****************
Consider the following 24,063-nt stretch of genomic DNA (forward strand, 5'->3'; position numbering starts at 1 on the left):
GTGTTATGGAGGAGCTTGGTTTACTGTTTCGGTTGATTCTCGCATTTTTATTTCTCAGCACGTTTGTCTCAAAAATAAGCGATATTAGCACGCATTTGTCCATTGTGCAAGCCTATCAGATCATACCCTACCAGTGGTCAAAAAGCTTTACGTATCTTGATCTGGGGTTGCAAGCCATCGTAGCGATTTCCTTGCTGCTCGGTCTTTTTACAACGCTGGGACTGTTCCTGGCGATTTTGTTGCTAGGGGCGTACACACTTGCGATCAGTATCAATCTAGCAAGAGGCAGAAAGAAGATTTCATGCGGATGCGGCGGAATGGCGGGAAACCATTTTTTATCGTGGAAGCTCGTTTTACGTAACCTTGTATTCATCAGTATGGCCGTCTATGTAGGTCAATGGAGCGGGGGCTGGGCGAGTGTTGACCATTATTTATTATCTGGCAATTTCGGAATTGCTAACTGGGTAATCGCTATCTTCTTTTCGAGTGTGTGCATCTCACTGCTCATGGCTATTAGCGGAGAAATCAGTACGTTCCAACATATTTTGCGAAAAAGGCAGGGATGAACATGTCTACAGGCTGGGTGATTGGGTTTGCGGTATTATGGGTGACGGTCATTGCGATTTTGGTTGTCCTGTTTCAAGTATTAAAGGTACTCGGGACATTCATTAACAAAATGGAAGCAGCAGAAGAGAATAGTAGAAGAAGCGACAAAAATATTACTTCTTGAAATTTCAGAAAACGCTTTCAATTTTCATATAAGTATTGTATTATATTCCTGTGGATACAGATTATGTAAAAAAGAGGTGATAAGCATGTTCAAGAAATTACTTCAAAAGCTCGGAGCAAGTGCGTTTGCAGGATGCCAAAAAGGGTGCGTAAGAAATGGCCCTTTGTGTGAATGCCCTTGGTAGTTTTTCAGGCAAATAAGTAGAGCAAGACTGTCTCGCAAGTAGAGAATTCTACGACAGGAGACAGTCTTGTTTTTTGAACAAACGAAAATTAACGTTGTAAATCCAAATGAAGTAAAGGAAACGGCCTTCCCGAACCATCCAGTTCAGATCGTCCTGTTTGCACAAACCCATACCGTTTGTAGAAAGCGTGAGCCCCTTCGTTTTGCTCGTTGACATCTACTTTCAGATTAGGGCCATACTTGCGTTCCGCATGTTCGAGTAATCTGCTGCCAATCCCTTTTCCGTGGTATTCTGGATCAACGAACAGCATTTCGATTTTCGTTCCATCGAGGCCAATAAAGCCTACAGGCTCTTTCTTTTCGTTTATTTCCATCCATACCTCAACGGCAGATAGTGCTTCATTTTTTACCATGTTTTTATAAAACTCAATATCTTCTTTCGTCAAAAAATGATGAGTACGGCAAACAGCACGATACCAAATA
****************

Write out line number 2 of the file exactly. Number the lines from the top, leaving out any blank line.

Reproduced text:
GTGTTATGGAGGAGCTTGGTTTACTGTTTCGGTTGATTCTCGCATTTTTATTTCTCAGCACGTTTGTCTCAAAAATAAGCGATATTAGCACGCATTTGTCCATTGTGCAAGCCTATCAGATCATACCCTACCAGTGGTCAAAAAGCTTTACGTATCTTGATCTGGGGTTGCAAGCCATCGTAGCGATTTCCTTGCTGCTCGGTCTTTTTACAACGCTGGGACTGTTCCTGGCGATTTTGTTGCTAGGGGCGTACACACTTGCGATCAGTATCAATCTAGCAAGAGGCAGAAAGAAGATTTCATGCGGATGCGGCGGAATGGCGGGAAACCATTTTTTATCGTGGAAGCTCGTTTTACGTAACCTTGTATTCATCAGTATGGCCGTCTATGTAGGTCAATGGAGCGGGGGCTGGGCGAGTGTTGACCATTATTTATTATCTGGCAATTTCGGAATTGCTAACTGGGTAATCGCTATCTTCTTTTCGAGTGTGTGCATCTCACTGCTCATGGCTATTAGCGGAGAAATCAGTACGTTCCAACATATTTTGCGAAAAAGGCAGGGATGAACATGTCTACAGGCTGGGTGATTGGGTTTGCGGTATTATGGGTGACGGTCATTGCGATTTTGGTTGTCCTGTTTCAAGTATTAAAGGTACTCGGGACATTCATTAACAAAATGGAAGCAGCAGAAGAGAATAGTAGAAGAAGCGACAAAAATATTACTTCTTGAAATTTCAGAAAACGCTTTCAATTTTCATATAAGTATTGTATTATATTCCTGTGGATACAGATTATGTAAAAAAGAGGTGATAAGCATGTTCAAGAAATTACTTCAAAAGCTCGGAGCAAGTGCGTTTGCAGGATGCCAAAAAGGGTGCGTAAGAAATGGCCCTTTGTGTGAATGCCCTTGGTAGTTTTTCAGGCAAATAAGTAGAGCAAGACTGTCTCGCAAGTAGAGAATTCTACGACAGGAGACAGTCTTGTTTTTTGAACAAACGAAAATTAACGTTGTAAATCCAAATGAAGTAAAGGAAACGGCCTTCCCGAACCATCCAGTTCAGATCGTCCTGTTTGCACAAACCCATACCGTTTGTAGAAAGCGTGAGCCCCTTCGTTTTGCTCGTTGACATCTACTTTCAGATTAGGGCCATACTTGCGTTCCGCATGTTCGAGTAATCTGCTGCCAATCCCTTTTCCGTGGTATTCTGGATCAACGAACAGCATTTCGATTTTCGTTCCATCGAGGCCAATAAAGCCTACAGGCTCTTTCTTTTCGTTTATTTCCATCCATACCTCAACGGCAGATAGTGCTTCATTTTTTACCATGTTTTTATAAAACTCAATATCTTCTTTCGTCAAAAAATGATGAGTACGGCAAACAGCACGATACCAAATA